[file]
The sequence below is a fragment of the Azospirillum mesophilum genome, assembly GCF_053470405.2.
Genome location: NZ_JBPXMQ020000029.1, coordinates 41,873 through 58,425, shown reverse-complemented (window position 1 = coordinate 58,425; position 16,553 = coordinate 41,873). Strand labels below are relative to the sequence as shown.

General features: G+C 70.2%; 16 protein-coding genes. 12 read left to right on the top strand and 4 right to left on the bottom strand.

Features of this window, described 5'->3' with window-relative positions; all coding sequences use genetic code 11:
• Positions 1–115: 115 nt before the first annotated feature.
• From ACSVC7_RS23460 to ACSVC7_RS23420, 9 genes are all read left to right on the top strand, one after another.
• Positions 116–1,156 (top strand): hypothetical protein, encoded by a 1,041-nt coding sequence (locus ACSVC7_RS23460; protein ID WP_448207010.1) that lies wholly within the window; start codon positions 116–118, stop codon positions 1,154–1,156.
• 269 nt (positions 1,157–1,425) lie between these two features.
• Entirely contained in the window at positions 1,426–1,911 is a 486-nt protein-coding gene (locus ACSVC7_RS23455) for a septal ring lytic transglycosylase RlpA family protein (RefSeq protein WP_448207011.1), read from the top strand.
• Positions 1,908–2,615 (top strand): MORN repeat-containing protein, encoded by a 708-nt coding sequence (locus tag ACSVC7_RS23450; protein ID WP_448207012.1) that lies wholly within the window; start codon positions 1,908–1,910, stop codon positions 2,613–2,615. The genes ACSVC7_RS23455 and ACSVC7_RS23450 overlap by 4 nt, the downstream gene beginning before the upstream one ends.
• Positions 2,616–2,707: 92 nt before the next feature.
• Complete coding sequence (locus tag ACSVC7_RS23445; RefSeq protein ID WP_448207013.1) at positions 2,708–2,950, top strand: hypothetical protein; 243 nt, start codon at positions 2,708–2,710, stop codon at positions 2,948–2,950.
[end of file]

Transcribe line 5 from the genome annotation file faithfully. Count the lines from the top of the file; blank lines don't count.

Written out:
• Positions 1–115: 115 nt before the first annotated feature.